During Amy's brief visit to New York City this weekend, I made it a point to take her to Pegu Club in SoHo for some late Sunday evening cocktails. Thanks to Linda for the fitting recommendation!
Pegu Club, whose name "pays tribute to a storied, late-19th century British officers club in Burma," was founded by mixologist Audrey Saunders. Ms. Saunders and the team at Pegu Club have an interesting "ethos" behind its mission: they like to think themselves as "gatekeepers of classic cocktail culture" relishing in "the fine art of making drinks." For example, each day, the team squeezes fresh lemon/lime/orange/grapefruit juices by hand as well as craft their own infusions/tinctures/flavored syrups/ginger beer. Big ice cubes as well as fresh soda from small bottles (instead of soda guns) are also key at Pegu Club. These "small nuances contribute an enormous amount of extra depth to its potable potions."
Love the modern-chinoisserie interiors of the bar/lounge.
Another part of its ethos is that the team likes "to think in terms of each cocktail having its own unique personality" which therefore results in "spending many fun-filled hours perfecting new ideas and flavor combinations." The cocktail menu at Pegu Club maintains "an extensive repertoire of relished, old classics," but for the most part, it "primarily focuses on new creations to keep things interesting," mainly because "the creative process is not something they rush nor one they take lightly." The development of each drink "takes place slowly and thoughtfully and each in its own time." The menu remains undisclosed on its website for encouraging potential patrons to see what it's all about for themselves. With all of this in mind, it is clear that Pegu Club is committed to producing top-notch cocktails with high-quality ingredients and well-honed techniques. It was even more evident after having made our visit there the other night.
Our first round of cocktails were from the Pegu Club Classics 2012 section of the menu. On the left was the Pisco Punch for me, and next to it was the French Pearl for Amy.
The Pisco Punch was a pineapple-infused pisco brandy, grapefruit and lime syrups, as well as fresh lemon juice. Its description heeds its drinkers that it "goes down easy" and that "they don't call it 'punch' for nothing." It was definitely "punchy" -- that is, well-mixed and tropically fruity. The citrus meshed well with the pineapple juice. Great starter cocktail!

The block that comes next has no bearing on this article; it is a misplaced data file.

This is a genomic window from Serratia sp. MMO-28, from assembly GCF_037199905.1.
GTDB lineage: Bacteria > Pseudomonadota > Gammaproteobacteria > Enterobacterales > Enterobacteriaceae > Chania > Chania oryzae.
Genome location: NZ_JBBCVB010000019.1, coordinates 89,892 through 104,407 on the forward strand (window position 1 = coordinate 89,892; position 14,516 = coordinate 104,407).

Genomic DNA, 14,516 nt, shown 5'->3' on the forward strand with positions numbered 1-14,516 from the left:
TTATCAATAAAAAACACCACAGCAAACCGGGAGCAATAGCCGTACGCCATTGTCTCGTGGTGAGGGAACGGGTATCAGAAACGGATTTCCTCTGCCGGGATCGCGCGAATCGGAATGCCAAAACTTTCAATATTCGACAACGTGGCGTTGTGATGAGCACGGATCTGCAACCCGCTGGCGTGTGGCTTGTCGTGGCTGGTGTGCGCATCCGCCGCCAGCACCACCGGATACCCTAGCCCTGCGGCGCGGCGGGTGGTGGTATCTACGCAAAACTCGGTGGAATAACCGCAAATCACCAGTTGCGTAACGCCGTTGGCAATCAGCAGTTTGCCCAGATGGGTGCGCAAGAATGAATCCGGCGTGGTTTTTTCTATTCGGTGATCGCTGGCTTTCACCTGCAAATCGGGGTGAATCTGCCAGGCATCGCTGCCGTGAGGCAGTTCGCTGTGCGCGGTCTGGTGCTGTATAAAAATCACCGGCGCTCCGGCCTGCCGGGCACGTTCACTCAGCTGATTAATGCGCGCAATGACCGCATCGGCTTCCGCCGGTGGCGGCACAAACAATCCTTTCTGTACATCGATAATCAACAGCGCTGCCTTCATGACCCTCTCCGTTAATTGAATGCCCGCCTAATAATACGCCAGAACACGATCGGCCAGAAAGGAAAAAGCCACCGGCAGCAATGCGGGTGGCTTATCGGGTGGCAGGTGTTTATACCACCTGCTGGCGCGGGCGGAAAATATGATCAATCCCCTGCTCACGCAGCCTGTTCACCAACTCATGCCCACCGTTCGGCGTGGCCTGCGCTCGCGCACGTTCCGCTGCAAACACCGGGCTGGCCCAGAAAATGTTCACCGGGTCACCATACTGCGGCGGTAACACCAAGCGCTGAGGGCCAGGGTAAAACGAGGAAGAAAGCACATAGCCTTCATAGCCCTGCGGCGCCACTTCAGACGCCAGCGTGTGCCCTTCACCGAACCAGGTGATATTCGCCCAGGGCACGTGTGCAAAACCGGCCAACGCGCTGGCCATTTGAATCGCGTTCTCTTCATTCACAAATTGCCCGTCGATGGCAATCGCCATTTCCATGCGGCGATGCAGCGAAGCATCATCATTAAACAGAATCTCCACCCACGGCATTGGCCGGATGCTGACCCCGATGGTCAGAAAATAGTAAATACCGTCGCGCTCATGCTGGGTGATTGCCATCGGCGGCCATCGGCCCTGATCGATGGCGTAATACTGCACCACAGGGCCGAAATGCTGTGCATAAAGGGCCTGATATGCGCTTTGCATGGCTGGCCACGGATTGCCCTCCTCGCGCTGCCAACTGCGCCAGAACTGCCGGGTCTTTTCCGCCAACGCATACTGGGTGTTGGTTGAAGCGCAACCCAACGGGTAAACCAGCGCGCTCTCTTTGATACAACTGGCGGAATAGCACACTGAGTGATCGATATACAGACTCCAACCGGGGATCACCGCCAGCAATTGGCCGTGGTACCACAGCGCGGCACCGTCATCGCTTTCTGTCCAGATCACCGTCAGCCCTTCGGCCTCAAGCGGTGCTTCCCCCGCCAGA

The French Pearl had gin, Pernod, muddled mint, lime juice, and simple syrup. Very mojito-like, the mint and lime proved to be very refreshing together in this well-balanced concoction. It was the perfect cocktail for Amy given how much she loves moijitos.
The next round of cocktails were both from the Champagne Opportunities section of the menu -- on the left was The Old Cuban and next to it was La Fleur de Paradis.
The Old Cuban is Pegu Club's "champagne mojito" with aged rum, mint, lime, Angostura bitters, and champagne. No surprise that this was Amy's other selection -- some serious mojito madness going on here! This cocktail, while similar to the other with the mint (slightly subtler here) and lime, had a little darker appearance and taste to it because of the aged rum as well as had a little more spark and excitement, which can be attributed to the sparkling aspect of the champagne. This made for a wonderful summer evening cocktail. Cannot go wrong with this choice if mojitos are you go-to.
La Fleur de Paradis was a mix of gin, elderflower liqueur, lemon and grapefruit juices, orange bitters, and champagne. I was curious about this because of the elderflower liqueur (i.e., I recall having had a similar cocktail at a different place and liking it), so I figured I'd give it a shot. It was a lot more sour/citrusy than I had initially anticipated, but it proved to be a good sipping drink for the rest of the evening -- the elderflower had a nice floral overlay.
Findings: What I really like about Pegu Club is its astringent commitment to quality -- not just in the people manning its prized bar, but in the ingredients used (all, if not most, made fresh in-house, including bottled sodas) and the techniques employed. Cocktails are anything but an afterthought and so are the patrons that will be sipping/tasting/drinking them. A good cocktail bar is as good as the rave reviews that its barstool occupants provide. Having tasted about four cocktails from the menu, I can undoubtedly gather that the menu has some really interesting things going on, especially with flavor combinations and seasonality mixed in with the innovative and the avant-garde.
I don't mind spending a little more on quality when I know I'm getting that bang for my buck. With that being said, there weren't any drinks that we had that I could say we really didn't like (they were all delicious, and each showcased its personalities as promised), which typically happens when the ratio of alcohol to mixer/juice/bitters/garnishes/spices/herbs/etc. are way too imbalanced (e.g., weakly spiked or overspiked), precluding any kind of enjoyment. So when these well-crafted cocktails are a bit hefty in price, this goes a long way in that you're guaranteed to have in your glassed possession something strikingly relishing, no matter what you order at Pegu Club.
Now I know where to tell my friends, locals and out-of-towners a like, where to go if they're in search for a way-more-than-decent cocktail -- I'll send them to Pegu Club with the biggest nudge I can give.
Price point: $13 for each classic cocktail, $17 for each champagne-infused cocktail.
--July 29, 2012
77 West Houston Street
New York, NY 10012